(This article was first published on

**Econometrics Beat: Dave Giles' Blog**, and kindly contributed to R-bloggers)“Count” data occur frequently in economics. These are simply data where the observations are integer-valued – usually 0, 1, 2, ……. . However, the range of values may be truncated (

*e.g.,*1, 2, 3, ….).To model data of this form we typically resort to distributions such as the Poisson, negative binomial, or variations of these. These variations may account for truncation or censoring of the data, or the over-representation of certain count values (

*e.g*., the “zero-inflated” Poisson distribution).Covariates (explanatory variables) can be included into the model by making the mean of the distribution a function of these variables. After all, that’s exactly what we do in a linear regression model.

If the “count” data form a time-series, then there are other issues that have to be taken into account.

However, the discrete distributions that we typically use have a number of limitations. The fact that the Poisson distribution is, of necessity, “equi-dispersed” (its variance equals its mean) is a big limitation. This leads us to consider distributions such as the negative binomial, in which he variance exceeds the mean. This enables us to model “over-dispersed” data, which are encountered frequently in practice.

The standard distributions are also limited in terms of what they can model in terms of distributional shapes. In particular, there are limitations on modal values in the data.

For instance, in the case of the Poisson distribution, these limitations are the following. If the parameter (λ) of the Poisson distribution is an integer, then there are two

*adjacent*modes with*equal modal height*, at x = λ and x = λ-1. If lambda is non-integer, then there is a single mode at int(λ), the integer part of λ.In the case of the negative binomial distribution, there is a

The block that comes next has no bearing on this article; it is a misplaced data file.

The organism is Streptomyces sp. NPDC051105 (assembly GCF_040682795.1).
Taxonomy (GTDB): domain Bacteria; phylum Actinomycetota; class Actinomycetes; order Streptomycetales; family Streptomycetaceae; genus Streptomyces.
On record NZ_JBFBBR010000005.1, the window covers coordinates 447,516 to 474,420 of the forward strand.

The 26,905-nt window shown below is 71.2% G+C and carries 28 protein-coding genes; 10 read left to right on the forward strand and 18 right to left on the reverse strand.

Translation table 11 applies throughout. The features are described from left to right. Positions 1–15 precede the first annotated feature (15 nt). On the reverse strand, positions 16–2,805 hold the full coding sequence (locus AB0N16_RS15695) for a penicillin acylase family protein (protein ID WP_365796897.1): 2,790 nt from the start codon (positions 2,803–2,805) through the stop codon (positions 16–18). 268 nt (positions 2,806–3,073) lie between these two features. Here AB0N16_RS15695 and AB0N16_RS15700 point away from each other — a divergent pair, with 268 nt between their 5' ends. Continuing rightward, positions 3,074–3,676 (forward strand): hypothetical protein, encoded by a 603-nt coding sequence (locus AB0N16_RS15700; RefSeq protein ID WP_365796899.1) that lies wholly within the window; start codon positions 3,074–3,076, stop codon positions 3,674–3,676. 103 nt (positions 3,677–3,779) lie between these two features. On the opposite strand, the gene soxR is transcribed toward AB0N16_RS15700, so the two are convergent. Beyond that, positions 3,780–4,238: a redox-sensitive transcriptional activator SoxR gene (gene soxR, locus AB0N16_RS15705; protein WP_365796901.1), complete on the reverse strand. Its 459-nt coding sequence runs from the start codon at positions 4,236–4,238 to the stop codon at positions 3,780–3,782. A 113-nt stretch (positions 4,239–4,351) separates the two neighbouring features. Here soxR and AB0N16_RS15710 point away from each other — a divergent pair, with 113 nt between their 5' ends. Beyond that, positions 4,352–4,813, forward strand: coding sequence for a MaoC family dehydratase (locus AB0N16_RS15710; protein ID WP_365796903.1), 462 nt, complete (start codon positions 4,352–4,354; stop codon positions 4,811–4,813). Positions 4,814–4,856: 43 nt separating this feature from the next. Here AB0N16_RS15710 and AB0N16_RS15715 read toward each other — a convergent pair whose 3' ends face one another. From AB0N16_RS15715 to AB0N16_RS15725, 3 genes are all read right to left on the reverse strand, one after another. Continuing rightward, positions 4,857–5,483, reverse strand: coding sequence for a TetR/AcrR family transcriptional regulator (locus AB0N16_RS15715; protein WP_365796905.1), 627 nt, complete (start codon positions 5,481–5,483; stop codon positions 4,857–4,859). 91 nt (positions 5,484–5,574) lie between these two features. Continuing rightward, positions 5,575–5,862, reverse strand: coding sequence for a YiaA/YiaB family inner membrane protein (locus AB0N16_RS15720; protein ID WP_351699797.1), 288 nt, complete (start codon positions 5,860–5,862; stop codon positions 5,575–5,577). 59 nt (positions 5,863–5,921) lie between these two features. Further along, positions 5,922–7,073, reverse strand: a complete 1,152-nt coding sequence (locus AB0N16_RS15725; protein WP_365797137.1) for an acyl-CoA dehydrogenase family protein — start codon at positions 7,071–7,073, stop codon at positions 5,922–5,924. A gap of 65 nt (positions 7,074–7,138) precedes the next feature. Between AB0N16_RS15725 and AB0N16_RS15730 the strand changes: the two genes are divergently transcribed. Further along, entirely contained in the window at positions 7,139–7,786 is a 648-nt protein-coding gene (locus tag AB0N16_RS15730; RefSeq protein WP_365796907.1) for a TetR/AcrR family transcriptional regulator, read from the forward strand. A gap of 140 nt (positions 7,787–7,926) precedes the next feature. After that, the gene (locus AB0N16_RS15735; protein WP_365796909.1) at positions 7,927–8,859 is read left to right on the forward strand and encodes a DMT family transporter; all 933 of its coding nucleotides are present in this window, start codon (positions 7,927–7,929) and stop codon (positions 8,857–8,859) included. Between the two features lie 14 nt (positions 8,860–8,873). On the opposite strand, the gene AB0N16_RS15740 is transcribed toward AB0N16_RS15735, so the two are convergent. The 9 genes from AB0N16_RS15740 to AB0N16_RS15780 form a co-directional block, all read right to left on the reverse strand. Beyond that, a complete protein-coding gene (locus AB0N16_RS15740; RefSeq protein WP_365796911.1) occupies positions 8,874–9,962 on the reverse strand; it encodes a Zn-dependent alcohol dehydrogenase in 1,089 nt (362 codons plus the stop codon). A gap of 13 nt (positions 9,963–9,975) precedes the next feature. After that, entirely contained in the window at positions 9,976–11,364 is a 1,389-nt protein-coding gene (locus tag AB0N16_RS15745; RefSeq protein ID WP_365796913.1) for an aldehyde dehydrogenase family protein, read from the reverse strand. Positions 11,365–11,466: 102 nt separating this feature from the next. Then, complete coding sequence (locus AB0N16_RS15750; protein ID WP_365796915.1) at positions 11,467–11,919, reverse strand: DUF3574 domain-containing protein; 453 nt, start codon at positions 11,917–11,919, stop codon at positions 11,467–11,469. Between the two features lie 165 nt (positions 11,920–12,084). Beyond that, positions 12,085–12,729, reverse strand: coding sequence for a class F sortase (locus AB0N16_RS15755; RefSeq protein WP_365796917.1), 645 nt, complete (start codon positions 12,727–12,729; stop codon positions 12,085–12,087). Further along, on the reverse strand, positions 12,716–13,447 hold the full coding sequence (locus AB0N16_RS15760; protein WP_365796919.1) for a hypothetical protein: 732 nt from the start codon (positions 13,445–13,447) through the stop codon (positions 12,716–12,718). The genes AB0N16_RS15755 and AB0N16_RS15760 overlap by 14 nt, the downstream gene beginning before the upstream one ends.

*single mode*.This suggests that standard discrete distributions of the type that we typically use to mode l”count” data will not be very satisfactory if our data exhibit multi-modality.

We need to look to alternative distributions.

Here’s an example of what I mean.

In an earlier post, I discussed some of my work involving the use of the so-called Hermite distribution, introduced by Kemp and Kemp (1965). As an example, I showed the distribution of data relating to the number of financial crises in various countries, as reproduced here:

You can see that, apart from being multi-modal, this empirical distribution is over-dispersed (its variance is approximately twice its mean).

In Giles (2010) I used the Hermite distribution, and various covariates, to model these data using maximum likelihood estimation.

The Hermite distribution can be generalized in various ways. Recently, Moriña

*et al*. (2015) have released a terrific R package, called**hermite**, that makes it really easy to model “count data” using the Generalized Hermite distribution. We now have a convenient way of dealing with data that exhibit both over-dispersion and multi-modality.I strongly recommend this new addition to R.

**References**

Giles, D. E., 2010. Hermite regression analysis of multi-modal count data.

*Economics Bulletin*, 30(4), 2936–2945.Kemp, C. D. and A. W. Kemp, 1965. Some properties of the ‘Hermite’ distribution.

*Biometrika*, 52, 381-394.Moriña, D,, M. Higueras, P. Puig, and M. Oliveira, 2015. Generalized Hermite distribution modelling with the R package hermite.

*The R Journal*, 7(2), 263-274.

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